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This is a question about US taxes and accounting.

The documentation I've read says that if an estate is run on a cash accounting system, then any income received after the decedent's date of death is income that belongs to the estate and is therefore to be reported with the estate's tax filing. Anything before the date of death is filed with the decedent's last tax return.

Is this also true for a sales transaction where the sale terms were completed on paper prior to the date of death but the actual proceeds were not received until after the decedent passed?

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    I suspect this depends on state law, and i'd suggest asking an estate or real-estate lawyer in your area. – keshlam Mar 27 '15 at 2:13
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    @keshlam estate and real-estate are entirely different and unrelated things. – littleadv Mar 27 '15 at 4:54
  • @littleadv: true but this question is both areas of law and I'm not sure which would be better able to provide a definitive answer. If either. – keshlam Mar 27 '15 at 5:22
  • I don't see anything about real-estate in the question, sorry – littleadv Mar 27 '15 at 5:26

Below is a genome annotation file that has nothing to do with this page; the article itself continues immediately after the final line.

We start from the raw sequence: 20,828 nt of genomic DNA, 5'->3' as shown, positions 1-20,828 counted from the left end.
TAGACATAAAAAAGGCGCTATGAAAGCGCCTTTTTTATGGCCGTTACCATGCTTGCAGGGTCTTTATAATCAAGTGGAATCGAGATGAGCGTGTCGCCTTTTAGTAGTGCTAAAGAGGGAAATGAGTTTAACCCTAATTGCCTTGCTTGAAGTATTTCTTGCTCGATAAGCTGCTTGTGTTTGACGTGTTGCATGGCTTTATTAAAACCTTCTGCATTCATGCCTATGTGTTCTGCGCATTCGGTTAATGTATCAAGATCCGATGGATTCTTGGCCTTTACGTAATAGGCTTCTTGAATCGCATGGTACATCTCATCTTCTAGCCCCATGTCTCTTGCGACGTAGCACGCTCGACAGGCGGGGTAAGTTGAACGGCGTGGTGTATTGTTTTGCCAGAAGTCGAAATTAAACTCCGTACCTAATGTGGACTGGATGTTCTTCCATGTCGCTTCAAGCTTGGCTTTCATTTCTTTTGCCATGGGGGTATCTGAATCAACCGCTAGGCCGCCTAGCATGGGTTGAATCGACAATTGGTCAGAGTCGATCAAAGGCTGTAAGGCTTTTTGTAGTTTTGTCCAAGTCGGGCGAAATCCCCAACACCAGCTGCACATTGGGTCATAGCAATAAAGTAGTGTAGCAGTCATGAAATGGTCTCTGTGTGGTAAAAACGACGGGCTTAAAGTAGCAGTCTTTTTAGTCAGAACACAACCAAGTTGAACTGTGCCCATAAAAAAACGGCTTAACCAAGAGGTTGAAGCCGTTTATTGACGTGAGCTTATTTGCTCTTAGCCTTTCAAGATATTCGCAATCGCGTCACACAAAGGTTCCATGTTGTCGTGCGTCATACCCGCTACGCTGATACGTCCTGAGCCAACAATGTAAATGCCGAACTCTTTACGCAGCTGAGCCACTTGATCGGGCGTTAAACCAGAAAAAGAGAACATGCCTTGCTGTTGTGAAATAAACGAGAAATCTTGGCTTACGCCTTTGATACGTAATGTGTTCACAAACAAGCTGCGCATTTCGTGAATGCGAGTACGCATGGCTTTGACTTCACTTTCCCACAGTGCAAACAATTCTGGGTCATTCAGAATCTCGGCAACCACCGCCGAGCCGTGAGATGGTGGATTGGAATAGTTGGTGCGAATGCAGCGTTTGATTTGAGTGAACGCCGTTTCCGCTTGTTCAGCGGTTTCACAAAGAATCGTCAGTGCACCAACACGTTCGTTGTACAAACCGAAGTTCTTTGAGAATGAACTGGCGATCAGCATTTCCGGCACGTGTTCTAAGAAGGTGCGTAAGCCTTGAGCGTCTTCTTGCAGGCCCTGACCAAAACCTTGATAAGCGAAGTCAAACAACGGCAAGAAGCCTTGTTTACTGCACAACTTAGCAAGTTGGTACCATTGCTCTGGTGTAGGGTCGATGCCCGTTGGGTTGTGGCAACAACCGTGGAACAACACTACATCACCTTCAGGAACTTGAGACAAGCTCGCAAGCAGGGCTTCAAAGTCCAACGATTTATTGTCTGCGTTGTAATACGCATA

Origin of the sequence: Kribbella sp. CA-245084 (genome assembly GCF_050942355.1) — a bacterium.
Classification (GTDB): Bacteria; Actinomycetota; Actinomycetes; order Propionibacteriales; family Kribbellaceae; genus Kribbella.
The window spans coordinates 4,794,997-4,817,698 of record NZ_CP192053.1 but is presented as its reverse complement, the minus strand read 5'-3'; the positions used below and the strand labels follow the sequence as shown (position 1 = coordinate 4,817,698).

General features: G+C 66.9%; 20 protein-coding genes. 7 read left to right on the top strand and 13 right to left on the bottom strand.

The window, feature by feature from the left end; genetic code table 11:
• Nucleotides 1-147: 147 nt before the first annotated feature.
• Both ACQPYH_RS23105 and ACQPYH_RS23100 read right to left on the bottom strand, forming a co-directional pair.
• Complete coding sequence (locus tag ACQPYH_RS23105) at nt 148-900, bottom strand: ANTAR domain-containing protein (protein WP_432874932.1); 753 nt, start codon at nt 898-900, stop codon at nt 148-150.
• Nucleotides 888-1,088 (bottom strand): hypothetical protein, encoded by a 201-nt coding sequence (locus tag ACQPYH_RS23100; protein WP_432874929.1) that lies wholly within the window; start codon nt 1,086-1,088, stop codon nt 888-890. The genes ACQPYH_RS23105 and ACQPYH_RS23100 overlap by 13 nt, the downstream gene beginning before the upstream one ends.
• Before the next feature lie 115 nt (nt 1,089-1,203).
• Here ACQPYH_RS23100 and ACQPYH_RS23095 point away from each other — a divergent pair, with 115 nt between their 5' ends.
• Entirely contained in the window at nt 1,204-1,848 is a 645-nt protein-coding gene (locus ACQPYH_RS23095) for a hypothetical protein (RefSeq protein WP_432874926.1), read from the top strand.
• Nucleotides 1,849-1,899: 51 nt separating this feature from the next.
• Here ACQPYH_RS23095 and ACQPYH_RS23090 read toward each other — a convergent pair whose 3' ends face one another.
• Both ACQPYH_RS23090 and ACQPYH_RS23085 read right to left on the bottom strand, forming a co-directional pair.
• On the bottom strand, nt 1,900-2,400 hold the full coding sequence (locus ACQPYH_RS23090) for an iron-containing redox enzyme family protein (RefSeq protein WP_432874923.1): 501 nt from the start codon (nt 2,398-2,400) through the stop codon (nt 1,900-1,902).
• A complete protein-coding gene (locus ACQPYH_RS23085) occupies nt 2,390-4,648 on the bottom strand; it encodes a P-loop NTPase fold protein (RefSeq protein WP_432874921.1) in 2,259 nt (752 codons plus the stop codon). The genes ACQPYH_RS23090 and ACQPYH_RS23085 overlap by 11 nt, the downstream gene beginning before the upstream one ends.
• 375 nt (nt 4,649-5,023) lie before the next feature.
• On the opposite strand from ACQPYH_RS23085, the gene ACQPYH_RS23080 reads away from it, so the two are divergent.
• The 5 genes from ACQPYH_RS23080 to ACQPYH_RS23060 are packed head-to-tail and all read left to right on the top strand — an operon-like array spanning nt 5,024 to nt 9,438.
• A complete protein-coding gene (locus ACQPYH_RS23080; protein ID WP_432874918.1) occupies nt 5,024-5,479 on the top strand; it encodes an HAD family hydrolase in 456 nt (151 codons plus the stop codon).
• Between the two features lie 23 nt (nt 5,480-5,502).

• Sorry guys, the sale transaction was related to real estate but I left that out of the question because I realized this was really more about accounting. I should have removed any inappropriate tags. – Bernard Dy Mar 27 '15 at 11:52
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Is this also true for a sales transaction where the sale terms were completed on paper prior to the date of death but the actual proceeds were not received until after the decedent passed?

Yes. That's exactly the case you described in your first paragraph. The cut-off date is the date when the death occurred, any outstanding debt becomes an asset of the estate and any payment on the debt received after that is income to the estate.

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  • I am a little puzzled as to why the payment of the debt is income to the estate since the estate is merely receiving cash for what is reported (on the estate tax return) as an asset of the estate. – Dilip Sarwate Mar 27 '15 at 13:33
  • @DilipSarwate if its a cash-based tax payer, then the income is not recognized until the cash is actually received. – littleadv Mar 27 '15 at 22:06

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